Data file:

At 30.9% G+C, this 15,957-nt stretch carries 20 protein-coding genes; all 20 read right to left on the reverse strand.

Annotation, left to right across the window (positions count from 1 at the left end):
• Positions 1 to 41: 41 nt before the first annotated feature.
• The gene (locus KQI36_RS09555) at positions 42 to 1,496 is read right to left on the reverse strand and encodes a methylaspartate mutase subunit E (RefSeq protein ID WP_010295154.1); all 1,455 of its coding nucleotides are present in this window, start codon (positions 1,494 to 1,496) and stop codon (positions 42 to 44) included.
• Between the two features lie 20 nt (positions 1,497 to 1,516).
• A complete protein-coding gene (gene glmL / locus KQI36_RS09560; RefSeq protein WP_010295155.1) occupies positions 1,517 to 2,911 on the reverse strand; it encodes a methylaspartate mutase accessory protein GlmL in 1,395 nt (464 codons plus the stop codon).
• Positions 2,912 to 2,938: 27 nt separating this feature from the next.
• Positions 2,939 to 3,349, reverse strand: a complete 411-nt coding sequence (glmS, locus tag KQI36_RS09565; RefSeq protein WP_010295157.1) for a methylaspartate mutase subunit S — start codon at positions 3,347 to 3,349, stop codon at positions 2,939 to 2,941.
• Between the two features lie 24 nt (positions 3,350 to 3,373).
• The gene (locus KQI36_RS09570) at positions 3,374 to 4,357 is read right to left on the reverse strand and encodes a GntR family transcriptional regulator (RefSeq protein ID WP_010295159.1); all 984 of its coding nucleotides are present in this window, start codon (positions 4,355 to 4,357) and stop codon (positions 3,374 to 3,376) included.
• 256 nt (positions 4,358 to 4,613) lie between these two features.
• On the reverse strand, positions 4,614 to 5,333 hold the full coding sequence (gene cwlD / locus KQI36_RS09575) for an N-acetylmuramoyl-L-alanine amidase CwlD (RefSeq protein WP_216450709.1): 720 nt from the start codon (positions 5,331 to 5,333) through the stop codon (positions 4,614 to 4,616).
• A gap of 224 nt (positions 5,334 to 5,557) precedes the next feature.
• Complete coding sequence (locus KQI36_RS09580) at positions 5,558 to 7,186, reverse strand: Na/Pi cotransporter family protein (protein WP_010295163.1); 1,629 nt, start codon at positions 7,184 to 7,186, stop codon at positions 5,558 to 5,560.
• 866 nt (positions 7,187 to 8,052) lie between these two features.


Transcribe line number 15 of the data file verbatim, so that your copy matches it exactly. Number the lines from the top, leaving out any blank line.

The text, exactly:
• 866 nt (positions 7,187 to 8,052) lie between these two features.